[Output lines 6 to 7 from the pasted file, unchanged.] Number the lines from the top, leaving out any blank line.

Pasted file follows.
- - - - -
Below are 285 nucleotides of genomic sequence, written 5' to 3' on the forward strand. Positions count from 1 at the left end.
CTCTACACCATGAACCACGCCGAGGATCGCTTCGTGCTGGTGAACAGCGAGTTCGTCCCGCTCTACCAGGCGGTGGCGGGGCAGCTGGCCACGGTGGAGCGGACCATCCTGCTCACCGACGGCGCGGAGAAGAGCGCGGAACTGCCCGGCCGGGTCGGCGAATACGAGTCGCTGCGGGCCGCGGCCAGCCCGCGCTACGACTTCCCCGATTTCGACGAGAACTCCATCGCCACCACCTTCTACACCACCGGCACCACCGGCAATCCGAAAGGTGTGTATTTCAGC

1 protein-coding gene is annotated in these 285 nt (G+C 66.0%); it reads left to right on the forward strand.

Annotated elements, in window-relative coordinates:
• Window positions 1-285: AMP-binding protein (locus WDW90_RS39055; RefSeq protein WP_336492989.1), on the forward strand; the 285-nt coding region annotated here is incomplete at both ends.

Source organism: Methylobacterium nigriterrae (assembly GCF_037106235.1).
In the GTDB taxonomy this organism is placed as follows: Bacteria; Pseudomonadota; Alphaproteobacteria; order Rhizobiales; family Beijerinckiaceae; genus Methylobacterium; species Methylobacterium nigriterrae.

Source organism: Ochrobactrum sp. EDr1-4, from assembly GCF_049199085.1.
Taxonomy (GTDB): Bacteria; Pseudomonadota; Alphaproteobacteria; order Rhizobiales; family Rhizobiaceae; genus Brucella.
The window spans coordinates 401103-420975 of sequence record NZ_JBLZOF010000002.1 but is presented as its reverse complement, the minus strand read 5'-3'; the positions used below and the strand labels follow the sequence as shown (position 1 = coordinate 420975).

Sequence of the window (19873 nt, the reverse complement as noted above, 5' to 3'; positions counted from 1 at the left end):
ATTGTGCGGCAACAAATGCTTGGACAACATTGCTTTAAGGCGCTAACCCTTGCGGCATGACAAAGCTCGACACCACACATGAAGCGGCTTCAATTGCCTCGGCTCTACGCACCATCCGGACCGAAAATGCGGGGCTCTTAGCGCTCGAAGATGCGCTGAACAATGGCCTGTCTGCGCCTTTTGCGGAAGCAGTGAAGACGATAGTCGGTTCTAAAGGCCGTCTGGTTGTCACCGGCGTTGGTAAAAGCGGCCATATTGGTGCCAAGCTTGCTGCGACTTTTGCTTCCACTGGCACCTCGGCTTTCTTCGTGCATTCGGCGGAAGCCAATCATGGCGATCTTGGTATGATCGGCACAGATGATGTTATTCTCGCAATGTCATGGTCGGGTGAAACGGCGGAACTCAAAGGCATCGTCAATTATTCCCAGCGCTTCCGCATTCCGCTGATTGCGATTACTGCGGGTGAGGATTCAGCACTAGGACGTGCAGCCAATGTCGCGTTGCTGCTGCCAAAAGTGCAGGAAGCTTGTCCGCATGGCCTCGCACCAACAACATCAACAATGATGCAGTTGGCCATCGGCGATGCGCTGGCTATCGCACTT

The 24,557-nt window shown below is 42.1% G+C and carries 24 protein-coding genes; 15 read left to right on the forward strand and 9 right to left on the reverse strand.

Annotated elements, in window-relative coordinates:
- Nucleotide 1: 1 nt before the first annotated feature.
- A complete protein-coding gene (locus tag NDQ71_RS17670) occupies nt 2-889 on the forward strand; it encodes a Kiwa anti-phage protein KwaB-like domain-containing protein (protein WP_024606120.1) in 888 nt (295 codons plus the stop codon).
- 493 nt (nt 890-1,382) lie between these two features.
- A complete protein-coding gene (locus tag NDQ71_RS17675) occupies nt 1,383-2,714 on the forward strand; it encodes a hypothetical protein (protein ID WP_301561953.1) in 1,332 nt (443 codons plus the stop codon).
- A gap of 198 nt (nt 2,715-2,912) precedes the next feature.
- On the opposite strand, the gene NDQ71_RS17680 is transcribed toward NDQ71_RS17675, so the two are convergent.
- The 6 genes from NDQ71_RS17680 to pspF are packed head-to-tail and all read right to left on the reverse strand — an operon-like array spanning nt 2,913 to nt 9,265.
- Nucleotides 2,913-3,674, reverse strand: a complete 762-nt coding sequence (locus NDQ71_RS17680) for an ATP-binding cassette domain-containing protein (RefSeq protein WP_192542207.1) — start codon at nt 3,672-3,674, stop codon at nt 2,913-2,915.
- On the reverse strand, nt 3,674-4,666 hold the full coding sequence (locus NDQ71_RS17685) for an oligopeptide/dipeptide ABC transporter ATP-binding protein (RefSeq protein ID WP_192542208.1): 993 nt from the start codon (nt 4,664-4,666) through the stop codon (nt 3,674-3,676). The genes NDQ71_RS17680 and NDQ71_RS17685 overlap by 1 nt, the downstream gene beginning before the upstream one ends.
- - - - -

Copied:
Source organism: Methylobacterium nigriterrae (assembly GCF_037106235.1).
In the GTDB taxonomy this organism is placed as follows: Bacteria; Pseudomonadota; Alphaproteobacteria; order Rhizobiales; family Beijerinckiaceae; genus Methylobacterium; species Methylobacterium nigriterrae.